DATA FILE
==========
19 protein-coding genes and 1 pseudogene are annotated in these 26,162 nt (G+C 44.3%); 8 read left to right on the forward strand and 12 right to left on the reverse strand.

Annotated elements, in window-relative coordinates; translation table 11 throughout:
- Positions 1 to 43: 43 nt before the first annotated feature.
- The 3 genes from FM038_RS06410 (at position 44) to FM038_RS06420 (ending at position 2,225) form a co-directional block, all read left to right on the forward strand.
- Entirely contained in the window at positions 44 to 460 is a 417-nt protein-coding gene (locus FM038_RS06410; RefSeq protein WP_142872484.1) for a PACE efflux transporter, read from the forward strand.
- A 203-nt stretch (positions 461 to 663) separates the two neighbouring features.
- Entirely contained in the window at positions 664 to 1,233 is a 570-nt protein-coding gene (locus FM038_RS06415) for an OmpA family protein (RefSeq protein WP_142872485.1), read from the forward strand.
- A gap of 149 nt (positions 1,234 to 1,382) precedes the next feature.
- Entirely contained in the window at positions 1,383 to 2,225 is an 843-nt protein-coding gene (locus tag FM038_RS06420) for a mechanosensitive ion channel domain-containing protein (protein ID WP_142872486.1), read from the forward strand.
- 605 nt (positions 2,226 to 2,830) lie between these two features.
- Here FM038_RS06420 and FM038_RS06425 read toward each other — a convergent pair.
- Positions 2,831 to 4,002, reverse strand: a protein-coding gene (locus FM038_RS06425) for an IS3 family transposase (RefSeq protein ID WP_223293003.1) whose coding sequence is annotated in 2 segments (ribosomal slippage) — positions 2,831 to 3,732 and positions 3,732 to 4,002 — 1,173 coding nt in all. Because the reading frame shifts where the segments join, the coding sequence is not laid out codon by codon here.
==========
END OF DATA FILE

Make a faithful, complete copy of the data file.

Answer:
19 protein-coding genes and 1 pseudogene are annotated in these 26,162 nt (G+C 44.3%); 8 read left to right on the forward strand and 12 right to left on the reverse strand.

Annotated elements, in window-relative coordinates; translation table 11 throughout:
- Positions 1 to 43: 43 nt before the first annotated feature.
- The 3 genes from FM038_RS06410 (at position 44) to FM038_RS06420 (ending at position 2,225) form a co-directional block, all read left to right on the forward strand.
- Entirely contained in the window at positions 44 to 460 is a 417-nt protein-coding gene (locus FM038_RS06410; RefSeq protein WP_142872484.1) for a PACE efflux transporter, read from the forward strand.
- A 203-nt stretch (positions 461 to 663) separates the two neighbouring features.
- Entirely contained in the window at positions 664 to 1,233 is a 570-nt protein-coding gene (locus FM038_RS06415) for an OmpA family protein (RefSeq protein WP_142872485.1), read from the forward strand.
- A gap of 149 nt (positions 1,234 to 1,382) precedes the next feature.
- Entirely contained in the window at positions 1,383 to 2,225 is an 843-nt protein-coding gene (locus tag FM038_RS06420) for a mechanosensitive ion channel domain-containing protein (protein ID WP_142872486.1), read from the forward strand.
- 605 nt (positions 2,226 to 2,830) lie between these two features.
- Here FM038_RS06420 and FM038_RS06425 read toward each other — a convergent pair.
- Positions 2,831 to 4,002, reverse strand: a protein-coding gene (locus FM038_RS06425) for an IS3 family transposase (RefSeq protein ID WP_223293003.1) whose coding sequence is annotated in 2 segments (ribosomal slippage) — positions 2,831 to 3,732 and positions 3,732 to 4,002 — 1,173 coding nt in all. Because the reading frame shifts where the segments join, the coding sequence is not laid out codon by codon here.